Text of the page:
Category Archives: Endpoint Management

Malvertising Campaign Delivers Vidar Information Stealer and GandCrab Ransomware

Researchers have spotted a malvertising campaign that is delivering two payloads to victims: the Vidar information stealer and GandCrab ransomware.

Near the end of 2018, Malwarebytes Labs began tracking a malvertising campaign delivering a variety of payloads. Researchers analyzed the infection chain and traced it to the Fallout exploit kit. They observed this package downloading what they thought was the Arkei stealer, but a closer look revealed the malware to be Vidar, a customizable stealer of passwords, credit card details and digital wallet credentials.

At that point, Malwarebytes analysts looked into Vidar’s command-and-control (C&C) server, discovering that the attacks were retrieving GandCrab ransomware from that location. This sequence of events enables threat actors to first steal victims’ personal and financial information before extorting them for the return of their encrypted data.

A Busy Few Months for the Fallout Exploit Kit

The Fallout exploit kit has been busy over the past few months. In September 2018, FireEye observed the exploit kit targeting users in Japan, Korea, the Middle East, Southern Europe and other countries in the Asia-Pacific region. In that campaign, Fallout infected victims with GandCrab ransomware.

This package of exploits didn’t waste time in diversifying its payloads. Researchers at McAfee observed Fallout exposing users to Kraken ransomware in October 2018. That same month, Palo Alto Networks detected a campaign in which the exploit kit delivered Azorult malware, another threat capable of stealing important information.

How to Block GandCrab and Other Malvertising Payloads

As it continues to evolve, the Fallout exploit kit will likely begin delivering even more payloads. Security professionals should therefore help protect their organizations by consistently leveraging the four steps of vulnerability assessment to keep software up-to-date. Organizations should also help defend against ransomware like GandCrab by using an endpoint management solution to monitor their IT assets for suspicious activity.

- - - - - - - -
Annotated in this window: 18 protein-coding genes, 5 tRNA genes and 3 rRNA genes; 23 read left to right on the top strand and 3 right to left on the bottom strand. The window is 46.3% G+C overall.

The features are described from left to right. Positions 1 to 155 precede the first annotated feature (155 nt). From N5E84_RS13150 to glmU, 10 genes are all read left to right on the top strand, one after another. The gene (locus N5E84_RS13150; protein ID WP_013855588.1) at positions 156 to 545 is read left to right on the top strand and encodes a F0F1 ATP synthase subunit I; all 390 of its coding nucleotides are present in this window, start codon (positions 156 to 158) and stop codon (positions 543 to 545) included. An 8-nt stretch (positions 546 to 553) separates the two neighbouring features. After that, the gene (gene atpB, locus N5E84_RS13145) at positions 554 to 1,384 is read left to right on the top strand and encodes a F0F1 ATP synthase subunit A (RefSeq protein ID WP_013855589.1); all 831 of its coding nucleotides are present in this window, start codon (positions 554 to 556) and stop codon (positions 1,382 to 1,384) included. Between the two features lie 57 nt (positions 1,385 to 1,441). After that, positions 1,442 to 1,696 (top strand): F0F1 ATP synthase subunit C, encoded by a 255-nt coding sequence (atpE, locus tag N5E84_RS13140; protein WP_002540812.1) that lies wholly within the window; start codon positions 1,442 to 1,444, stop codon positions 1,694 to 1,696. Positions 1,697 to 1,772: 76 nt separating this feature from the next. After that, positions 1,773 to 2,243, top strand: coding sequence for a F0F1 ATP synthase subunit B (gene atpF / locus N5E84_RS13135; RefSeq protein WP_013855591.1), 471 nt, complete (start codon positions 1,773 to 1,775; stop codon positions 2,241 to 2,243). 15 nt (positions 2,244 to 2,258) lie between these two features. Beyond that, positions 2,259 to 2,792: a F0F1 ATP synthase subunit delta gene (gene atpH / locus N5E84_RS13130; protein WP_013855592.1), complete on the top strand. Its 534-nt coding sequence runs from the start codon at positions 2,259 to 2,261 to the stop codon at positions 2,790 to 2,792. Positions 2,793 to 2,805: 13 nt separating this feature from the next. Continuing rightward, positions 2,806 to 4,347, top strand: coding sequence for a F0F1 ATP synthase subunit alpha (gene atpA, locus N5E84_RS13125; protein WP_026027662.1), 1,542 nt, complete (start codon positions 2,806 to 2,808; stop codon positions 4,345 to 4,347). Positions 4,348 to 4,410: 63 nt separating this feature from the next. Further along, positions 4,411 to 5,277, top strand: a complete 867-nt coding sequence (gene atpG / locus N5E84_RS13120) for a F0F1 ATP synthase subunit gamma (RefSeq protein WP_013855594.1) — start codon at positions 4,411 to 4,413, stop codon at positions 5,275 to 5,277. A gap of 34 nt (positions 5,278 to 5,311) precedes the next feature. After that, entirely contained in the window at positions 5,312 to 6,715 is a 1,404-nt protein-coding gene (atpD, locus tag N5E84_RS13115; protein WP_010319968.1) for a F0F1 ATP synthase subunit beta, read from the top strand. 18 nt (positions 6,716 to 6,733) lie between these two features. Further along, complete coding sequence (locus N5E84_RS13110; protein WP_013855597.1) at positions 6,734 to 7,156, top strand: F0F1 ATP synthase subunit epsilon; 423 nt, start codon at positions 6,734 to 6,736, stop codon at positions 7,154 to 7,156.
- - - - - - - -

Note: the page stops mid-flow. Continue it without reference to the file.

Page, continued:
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Pre-Installed Malware Targets Critical System Apps on Mobile Devices

Several new types of pre-installed malware are targeting critical system apps on mobile devices, making them difficult to remove.

Researchers at Malwarebytes came across two instances of pre-installed malware targeting applications in /system/priv-app/, where critical apps such as settings and system UI reside. The first infection occurred on a THL T9 Pro device. The malware repeatedly installed variants of Android/Trojan.HiddenAds, which is known for displaying lock screen advertisements that take up the device’s entire screen. In this particular case, the infection wrapped itself up in the critical system Android app System UI.

The second infection occurred on a UTOK Q55. In that case, the threat came hardcoded in the device’s Settings app. It fit the “monitor” category of potentially unwanted programs (PUP), which are capable of collecting and reporting users’ information.

The Pre-Installed Malware Problem Persists

These two instances of pre-installed malware aren’t the first detected by Malwarebytes. In March 2017, researchers at the security software provider observed mobile devices manufactured by BLU being shipped out with Android/Adware.YeMobi. Then in December of that year, the researchers found an auto-installer known as FWUpgradeProvider pre-installed on devices bought from legitimate phone carriers in the U.K. and elsewhere.

Other security firms have detected pre-installed malware more recently. For instance, Check Point discovered RottenSys disguised as a system Wi-Fi service; the threat targeted nearly 5 million users for fraudulent ad revenues as of March 2018. A few months later, Avast Threat Labs found adware known as Cosiloon pre-installed on hundreds of Android device models.

How to Protect Mobile Devices From Pre-Installed Malware

Security professionals can protect mobile devices from pre-installed malware and other threats by using a unified endpoint management (UEM) solution to monitor how these devices report to the corporate IT environment. They should also use behavioral analysis to help defend mobile devices against zero-day threats.

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